Apr 25, 09:47 PM

by Katharine Koeppen, RA

Every year around Easter, I receive inquiries from ministers of various denominations regarding "biblical" essential oils. They are often interested in incorporating aromatherapy into sacred ceremonies such as a Lenten foot washing or consecration of a new building. This year I received a request for essential oil of onycha. I've been working with aromatics since the early 1990's, and had never heard of onycha. I did a little research, and the story I found about this ancient resin is fascinating.

As with many so-called biblical essential oils, no one really knows what onycha was. This is typical of many aromatics mentioned in the sacred writings of old, texts which underwent numerous translations and in which woods or resins were often renamed, depending on the background of the translator. For example, the "aloes" mentioned repeatedly in the Bible were not the desert plant Aloe vera, as many people commonly insist, but an imported rare wood known variously as agarwood, eaglewood, aloe or oud (species of Aquillaria). Ethnobotanists agree that the ancient aloe was Aquillaria, but no one can seem to agree on the identity of onycha.

Onycha is a Greek word meaning "fingernail" or "claw", and was thought to originally describe a type of Mediterranean sea snail whose shell was burnt to create an aromatic substance. This identification is likely untrue, since the Torah mentions onycha as an ingredient in the sacred incense burned in Solomon's temple, and mollusks were regarded as unclean by Hebrew standards. If older texts are studied, this ingredient was actually called shecheleth in Hebrew and shehelta in Syriac, which is translated as "resin exudate", pointing to a non-animal origin. Other ingredients in the aforementioned temple incense were frankincense, galbanum, and a liquid form of myrrh known as stacte.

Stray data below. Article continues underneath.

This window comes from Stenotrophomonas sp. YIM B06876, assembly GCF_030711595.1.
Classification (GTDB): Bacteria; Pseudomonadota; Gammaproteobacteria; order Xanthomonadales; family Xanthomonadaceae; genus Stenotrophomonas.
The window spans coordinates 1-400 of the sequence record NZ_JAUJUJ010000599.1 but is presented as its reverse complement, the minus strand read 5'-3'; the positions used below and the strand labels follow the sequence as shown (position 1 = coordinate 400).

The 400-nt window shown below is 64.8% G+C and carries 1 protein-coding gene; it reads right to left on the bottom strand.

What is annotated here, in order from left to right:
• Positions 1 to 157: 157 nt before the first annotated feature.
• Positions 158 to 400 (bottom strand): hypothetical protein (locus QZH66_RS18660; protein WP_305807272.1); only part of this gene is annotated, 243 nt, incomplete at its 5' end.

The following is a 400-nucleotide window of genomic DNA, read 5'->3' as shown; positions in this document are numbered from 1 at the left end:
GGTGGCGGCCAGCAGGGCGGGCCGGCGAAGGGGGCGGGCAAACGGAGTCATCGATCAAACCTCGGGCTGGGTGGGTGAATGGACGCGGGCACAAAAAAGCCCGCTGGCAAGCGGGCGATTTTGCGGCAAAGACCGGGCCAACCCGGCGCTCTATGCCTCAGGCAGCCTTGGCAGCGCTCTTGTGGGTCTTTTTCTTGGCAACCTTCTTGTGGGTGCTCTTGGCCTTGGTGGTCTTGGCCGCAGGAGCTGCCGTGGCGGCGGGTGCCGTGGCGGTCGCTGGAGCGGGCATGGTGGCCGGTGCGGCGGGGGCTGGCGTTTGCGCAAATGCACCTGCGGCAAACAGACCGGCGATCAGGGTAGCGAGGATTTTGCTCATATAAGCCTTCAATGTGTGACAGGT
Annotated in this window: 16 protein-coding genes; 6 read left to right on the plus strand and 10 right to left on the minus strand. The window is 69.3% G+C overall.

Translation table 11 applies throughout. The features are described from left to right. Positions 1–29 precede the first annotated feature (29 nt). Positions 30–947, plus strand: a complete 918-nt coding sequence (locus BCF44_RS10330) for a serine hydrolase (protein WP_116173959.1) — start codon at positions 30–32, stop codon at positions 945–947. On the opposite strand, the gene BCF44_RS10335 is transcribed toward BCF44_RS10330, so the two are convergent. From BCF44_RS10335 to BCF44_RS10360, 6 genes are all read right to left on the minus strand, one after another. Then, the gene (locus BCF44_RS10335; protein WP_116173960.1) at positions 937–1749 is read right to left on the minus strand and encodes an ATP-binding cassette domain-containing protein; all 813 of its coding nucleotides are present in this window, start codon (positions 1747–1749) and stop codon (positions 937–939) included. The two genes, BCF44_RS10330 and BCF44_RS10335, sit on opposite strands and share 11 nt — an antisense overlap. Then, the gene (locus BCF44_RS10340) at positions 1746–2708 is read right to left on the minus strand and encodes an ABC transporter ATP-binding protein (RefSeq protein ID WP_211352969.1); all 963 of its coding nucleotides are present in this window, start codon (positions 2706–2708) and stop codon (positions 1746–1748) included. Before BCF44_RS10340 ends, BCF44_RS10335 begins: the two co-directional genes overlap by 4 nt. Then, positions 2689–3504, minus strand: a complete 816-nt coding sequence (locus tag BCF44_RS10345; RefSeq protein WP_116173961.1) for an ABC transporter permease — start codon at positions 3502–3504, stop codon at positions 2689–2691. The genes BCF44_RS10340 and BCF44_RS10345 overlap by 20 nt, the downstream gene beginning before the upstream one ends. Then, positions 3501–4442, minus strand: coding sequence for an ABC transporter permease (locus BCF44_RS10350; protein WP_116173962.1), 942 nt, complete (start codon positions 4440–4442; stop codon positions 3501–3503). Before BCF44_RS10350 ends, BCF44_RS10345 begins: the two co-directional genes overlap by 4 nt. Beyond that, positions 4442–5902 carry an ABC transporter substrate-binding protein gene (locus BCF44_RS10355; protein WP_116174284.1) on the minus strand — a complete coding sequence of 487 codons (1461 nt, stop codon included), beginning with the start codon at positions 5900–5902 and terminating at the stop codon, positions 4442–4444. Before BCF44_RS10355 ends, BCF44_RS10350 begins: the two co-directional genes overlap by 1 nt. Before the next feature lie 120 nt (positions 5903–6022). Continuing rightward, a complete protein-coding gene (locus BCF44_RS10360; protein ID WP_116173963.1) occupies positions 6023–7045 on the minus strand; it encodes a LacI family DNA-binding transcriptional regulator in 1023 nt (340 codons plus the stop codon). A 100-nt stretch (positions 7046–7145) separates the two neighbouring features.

Some ethnobotanists claim that cistus, also known as labdanum or rock rose (Cistus landaniferus), is more likely the true onycha. The Talmud specifically states that onycha came from a plant which was not a tree. Although the cistus of today is mainly confined to Spain and northern Africa, it formerly grew over a more widespread area that included the Middle East. The cistus bush exudes a musky-sweet resin in summer, which was traditionally collected from the ground and the fur of grazing animals by use of clawlike combs. Cistus flowers have a red fingernail-like marking on each petal, which also lends credence to the claim it is true onycha. Labdanum resin was widely used as a medicinal, incense and perfumery ingredient in ancient Egypt, Greece, and the Middle East.

Still others claim that onycha was actually benzoin (Styrax benzoin), known in old Europe as benjamin, gum benjamin and benjoin. The resinous gum produced by Styrax has a heavy, sweet odor with pronounced vanilla overtones. Styrax and related plants were called storax in antiquity, and storax is frequently mentioned in Hebrew, Old Testament, Greek and Roman writings as a valued medicinal, food flavoring, incense and perfume ingredient. Styrax trees are sometimes misidentified as bushes.

Yet another theory posits onycha not as a single ingredient, but a mixture of of labdanum and benzoin. This blend was known to have been frequently employed as an incense in ancient Egypt and the Middle East. It was also vital to the composition of the lauded Egyptian temple incense and perfume known as Kyphi.

Although these are the most likely possible identities of the elusive onycha, the mystery doesn't end here. It has been suggested that bdellium, cloves, amber, spikenard or gum tragacanth might be the onycha of antiquity. Research continues, so perhaps someday we'll know the real botanical source of this sacred aromatic.

For more information on ancient aromatics, please refer to my previous post on biblical essential oils.

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